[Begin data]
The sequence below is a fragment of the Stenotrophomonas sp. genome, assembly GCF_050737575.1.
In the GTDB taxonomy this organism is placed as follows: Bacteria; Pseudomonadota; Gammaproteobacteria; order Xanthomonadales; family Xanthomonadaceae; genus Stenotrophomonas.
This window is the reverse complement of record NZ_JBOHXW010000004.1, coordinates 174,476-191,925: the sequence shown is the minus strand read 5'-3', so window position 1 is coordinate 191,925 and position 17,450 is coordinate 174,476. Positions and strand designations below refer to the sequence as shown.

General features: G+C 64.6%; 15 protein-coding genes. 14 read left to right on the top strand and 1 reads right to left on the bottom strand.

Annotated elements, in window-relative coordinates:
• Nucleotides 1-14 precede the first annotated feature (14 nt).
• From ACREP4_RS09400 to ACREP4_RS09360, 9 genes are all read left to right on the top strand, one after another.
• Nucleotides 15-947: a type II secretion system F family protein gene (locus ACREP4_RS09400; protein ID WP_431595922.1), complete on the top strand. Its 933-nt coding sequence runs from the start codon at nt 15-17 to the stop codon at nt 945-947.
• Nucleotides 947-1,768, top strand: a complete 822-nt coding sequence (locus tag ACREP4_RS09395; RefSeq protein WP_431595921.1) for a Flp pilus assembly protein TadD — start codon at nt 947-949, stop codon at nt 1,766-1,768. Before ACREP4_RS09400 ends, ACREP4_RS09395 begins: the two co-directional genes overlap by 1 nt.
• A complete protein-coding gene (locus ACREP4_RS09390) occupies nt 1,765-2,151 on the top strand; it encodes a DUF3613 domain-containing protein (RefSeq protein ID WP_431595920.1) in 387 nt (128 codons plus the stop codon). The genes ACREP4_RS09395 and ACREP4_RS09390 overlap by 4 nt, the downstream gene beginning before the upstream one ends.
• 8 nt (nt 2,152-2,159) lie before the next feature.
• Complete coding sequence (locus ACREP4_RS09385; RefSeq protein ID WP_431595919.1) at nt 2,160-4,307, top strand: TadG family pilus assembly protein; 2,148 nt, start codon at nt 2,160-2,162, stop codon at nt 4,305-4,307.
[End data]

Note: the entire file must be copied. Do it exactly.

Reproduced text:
The sequence below is a fragment of the Stenotrophomonas sp. genome, assembly GCF_050737575.1.
In the GTDB taxonomy this organism is placed as follows: Bacteria; Pseudomonadota; Gammaproteobacteria; order Xanthomonadales; family Xanthomonadaceae; genus Stenotrophomonas.
This window is the reverse complement of record NZ_JBOHXW010000004.1, coordinates 174,476-191,925: the sequence shown is the minus strand read 5'-3', so window position 1 is coordinate 191,925 and position 17,450 is coordinate 174,476. Positions and strand designations below refer to the sequence as shown.

General features: G+C 64.6%; 15 protein-coding genes. 14 read left to right on the top strand and 1 reads right to left on the bottom strand.

Annotated elements, in window-relative coordinates:
• Nucleotides 1-14 precede the first annotated feature (14 nt).
• From ACREP4_RS09400 to ACREP4_RS09360, 9 genes are all read left to right on the top strand, one after another.
• Nucleotides 15-947: a type II secretion system F family protein gene (locus ACREP4_RS09400; protein ID WP_431595922.1), complete on the top strand. Its 933-nt coding sequence runs from the start codon at nt 15-17 to the stop codon at nt 945-947.
• Nucleotides 947-1,768, top strand: a complete 822-nt coding sequence (locus tag ACREP4_RS09395; RefSeq protein WP_431595921.1) for a Flp pilus assembly protein TadD — start codon at nt 947-949, stop codon at nt 1,766-1,768. Before ACREP4_RS09400 ends, ACREP4_RS09395 begins: the two co-directional genes overlap by 1 nt.
• A complete protein-coding gene (locus ACREP4_RS09390) occupies nt 1,765-2,151 on the top strand; it encodes a DUF3613 domain-containing protein (RefSeq protein ID WP_431595920.1) in 387 nt (128 codons plus the stop codon). The genes ACREP4_RS09395 and ACREP4_RS09390 overlap by 4 nt, the downstream gene beginning before the upstream one ends.
• 8 nt (nt 2,152-2,159) lie before the next feature.
• Complete coding sequence (locus ACREP4_RS09385; RefSeq protein ID WP_431595919.1) at nt 2,160-4,307, top strand: TadG family pilus assembly protein; 2,148 nt, start codon at nt 2,160-2,162, stop codon at nt 4,305-4,307.